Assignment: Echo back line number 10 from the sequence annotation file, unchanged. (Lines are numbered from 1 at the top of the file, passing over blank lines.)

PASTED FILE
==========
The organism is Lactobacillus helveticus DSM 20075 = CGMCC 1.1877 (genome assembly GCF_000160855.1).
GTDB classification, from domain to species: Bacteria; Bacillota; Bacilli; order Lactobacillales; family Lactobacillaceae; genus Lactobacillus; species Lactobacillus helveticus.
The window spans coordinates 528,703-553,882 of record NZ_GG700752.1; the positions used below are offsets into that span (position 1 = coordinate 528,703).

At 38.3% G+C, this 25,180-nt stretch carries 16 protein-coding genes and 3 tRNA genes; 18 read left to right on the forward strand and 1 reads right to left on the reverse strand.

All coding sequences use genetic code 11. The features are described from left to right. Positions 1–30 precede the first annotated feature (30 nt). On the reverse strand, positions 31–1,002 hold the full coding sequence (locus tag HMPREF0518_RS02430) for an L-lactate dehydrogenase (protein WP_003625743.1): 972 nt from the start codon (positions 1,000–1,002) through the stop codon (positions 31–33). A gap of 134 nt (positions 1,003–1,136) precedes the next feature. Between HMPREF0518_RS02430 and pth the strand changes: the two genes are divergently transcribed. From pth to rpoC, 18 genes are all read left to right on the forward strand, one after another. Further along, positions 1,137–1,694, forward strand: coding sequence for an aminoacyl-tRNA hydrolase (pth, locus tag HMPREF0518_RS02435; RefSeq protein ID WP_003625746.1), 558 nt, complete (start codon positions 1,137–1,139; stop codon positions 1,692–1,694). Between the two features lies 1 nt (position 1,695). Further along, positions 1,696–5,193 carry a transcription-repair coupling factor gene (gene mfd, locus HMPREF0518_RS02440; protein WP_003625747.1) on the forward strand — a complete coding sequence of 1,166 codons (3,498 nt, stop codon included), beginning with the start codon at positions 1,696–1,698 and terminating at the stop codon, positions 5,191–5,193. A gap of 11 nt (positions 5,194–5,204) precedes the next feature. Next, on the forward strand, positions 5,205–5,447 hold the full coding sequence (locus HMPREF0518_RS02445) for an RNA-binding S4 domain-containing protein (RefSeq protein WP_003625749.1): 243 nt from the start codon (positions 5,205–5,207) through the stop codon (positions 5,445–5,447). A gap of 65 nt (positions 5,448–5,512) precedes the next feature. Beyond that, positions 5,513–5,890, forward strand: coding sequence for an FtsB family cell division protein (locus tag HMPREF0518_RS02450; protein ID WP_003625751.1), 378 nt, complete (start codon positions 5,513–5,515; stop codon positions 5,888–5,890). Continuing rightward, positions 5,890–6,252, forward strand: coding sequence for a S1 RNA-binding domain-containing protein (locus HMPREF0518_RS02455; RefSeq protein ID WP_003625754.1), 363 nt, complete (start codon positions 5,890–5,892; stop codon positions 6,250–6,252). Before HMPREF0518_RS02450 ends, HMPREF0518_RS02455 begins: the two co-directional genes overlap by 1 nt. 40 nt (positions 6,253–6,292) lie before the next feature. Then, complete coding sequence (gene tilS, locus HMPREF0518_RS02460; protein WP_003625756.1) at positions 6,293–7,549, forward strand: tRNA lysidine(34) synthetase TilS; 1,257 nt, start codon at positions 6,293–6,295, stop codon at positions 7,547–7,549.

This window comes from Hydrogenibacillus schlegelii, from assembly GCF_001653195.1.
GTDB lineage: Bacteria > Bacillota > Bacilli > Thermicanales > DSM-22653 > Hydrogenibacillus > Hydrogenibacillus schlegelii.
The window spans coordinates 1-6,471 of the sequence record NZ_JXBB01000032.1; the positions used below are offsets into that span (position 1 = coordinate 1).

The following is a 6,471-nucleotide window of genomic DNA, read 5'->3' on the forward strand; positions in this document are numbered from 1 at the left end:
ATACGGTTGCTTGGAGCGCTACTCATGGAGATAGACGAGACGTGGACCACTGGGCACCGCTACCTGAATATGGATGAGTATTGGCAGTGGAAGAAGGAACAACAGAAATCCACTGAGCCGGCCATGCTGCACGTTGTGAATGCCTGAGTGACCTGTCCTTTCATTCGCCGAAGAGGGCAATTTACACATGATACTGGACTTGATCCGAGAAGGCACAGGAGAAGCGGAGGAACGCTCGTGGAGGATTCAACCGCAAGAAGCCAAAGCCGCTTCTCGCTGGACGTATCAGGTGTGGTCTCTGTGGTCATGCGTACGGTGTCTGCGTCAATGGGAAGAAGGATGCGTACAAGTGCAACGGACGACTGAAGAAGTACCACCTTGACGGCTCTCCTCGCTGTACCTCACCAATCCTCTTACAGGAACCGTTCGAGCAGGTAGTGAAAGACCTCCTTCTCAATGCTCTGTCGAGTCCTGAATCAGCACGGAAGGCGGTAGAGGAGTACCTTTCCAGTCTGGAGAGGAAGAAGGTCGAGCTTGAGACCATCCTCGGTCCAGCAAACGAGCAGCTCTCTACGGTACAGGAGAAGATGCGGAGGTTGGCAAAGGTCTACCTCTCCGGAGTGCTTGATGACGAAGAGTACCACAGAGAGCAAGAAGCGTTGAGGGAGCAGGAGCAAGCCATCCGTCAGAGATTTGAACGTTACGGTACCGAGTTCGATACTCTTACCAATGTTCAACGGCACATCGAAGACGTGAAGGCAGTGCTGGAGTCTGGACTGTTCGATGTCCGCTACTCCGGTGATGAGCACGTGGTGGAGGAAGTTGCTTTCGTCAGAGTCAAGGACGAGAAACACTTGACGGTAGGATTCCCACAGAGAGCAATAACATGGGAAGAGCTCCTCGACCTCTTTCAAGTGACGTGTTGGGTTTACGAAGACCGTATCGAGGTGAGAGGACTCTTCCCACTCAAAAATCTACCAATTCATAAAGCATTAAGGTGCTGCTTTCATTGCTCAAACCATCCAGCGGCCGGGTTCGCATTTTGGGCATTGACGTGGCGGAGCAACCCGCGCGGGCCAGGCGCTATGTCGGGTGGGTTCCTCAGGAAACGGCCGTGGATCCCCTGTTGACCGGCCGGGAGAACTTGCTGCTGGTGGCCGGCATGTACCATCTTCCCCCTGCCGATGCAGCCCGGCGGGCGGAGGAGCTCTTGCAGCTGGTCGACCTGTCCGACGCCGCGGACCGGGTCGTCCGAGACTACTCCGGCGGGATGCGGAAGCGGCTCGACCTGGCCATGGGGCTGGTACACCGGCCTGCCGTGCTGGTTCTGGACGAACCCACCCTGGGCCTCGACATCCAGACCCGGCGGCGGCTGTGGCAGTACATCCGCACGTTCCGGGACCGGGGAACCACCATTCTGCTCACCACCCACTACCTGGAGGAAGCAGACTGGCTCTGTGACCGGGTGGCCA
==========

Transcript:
ATACGGTTGCTTGGAGCGCTACTCATGGAGATAGACGAGACGTGGACCACTGGGCACCGCTACCTGAATATGGATGAGTATTGGCAGTGGAAGAAGGAACAACAGAAATCCACTGAGCCGGCCATGCTGCACGTTGTGAATGCCTGAGTGACCTGTCCTTTCATTCGCCGAAGAGGGCAATTTACACATGATACTGGACTTGATCCGAGAAGGCACAGGAGAAGCGGAGGAACGCTCGTGGAGGATTCAACCGCAAGAAGCCAAAGCCGCTTCTCGCTGGACGTATCAGGTGTGGTCTCTGTGGTCATGCGTACGGTGTCTGCGTCAATGGGAAGAAGGATGCGTACAAGTGCAACGGACGACTGAAGAAGTACCACCTTGACGGCTCTCCTCGCTGTACCTCACCAATCCTCTTACAGGAACCGTTCGAGCAGGTAGTGAAAGACCTCCTTCTCAATGCTCTGTCGAGTCCTGAATCAGCACGGAAGGCGGTAGAGGAGTACCTTTCCAGTCTGGAGAGGAAGAAGGTCGAGCTTGAGACCATCCTCGGTCCAGCAAACGAGCAGCTCTCTACGGTACAGGAGAAGATGCGGAGGTTGGCAAAGGTCTACCTCTCCGGAGTGCTTGATGACGAAGAGTACCACAGAGAGCAAGAAGCGTTGAGGGAGCAGGAGCAAGCCATCCGTCAGAGATTTGAACGTTACGGTACCGAGTTCGATACTCTTACCAATGTTCAACGGCACATCGAAGACGTGAAGGCAGTGCTGGAGTCTGGACTGTTCGATGTCCGCTACTCCGGTGATGAGCACGTGGTGGAGGAAGTTGCTTTCGTCAGAGTCAAGGACGAGAAACACTTGACGGTAGGATTCCCACAGAGAGCAATAACATGGGAAGAGCTCCTCGACCTCTTTCAAGTGACGTGTTGGGTTTACGAAGACCGTATCGAGGTGAGAGGACTCTTCCCACTCAAAAATCTACCAATTCATAAAGCATTAAGGTGCTGCTTTCATTGCTCAAACCATCCAGCGGCCGGGTTCGCATTTTGGGCATTGACGTGGCGGAGCAACCCGCGCGGGCCAGGCGCTATGTCGGGTGGGTTCCTCAGGAAACGGCCGTGGATCCCCTGTTGACCGGCCGGGAGAACTTGCTGCTGGTGGCCGGCATGTACCATCTTCCCCCTGCCGATGCAGCCCGGCGGGCGGAGGAGCTCTTGCAGCTGGTCGACCTGTCCGACGCCGCGGACCGGGTCGTCCGAGACTACTCCGGCGGGATGCGGAAGCGGCTCGACCTGGCCATGGGGCTGGTACACCGGCCTGCCGTGCTGGTTCTGGACGAACCCACCCTGGGCCTCGACATCCAGACCCGGCGGCGGCTGTGGCAGTACATCCGCACGTTCCGGGACCGGGGAACCACCATTCTGCTCACCACCCACTACCTGGAGGAAGCAGACTGGCTCTGTGACCGGGTGGCCA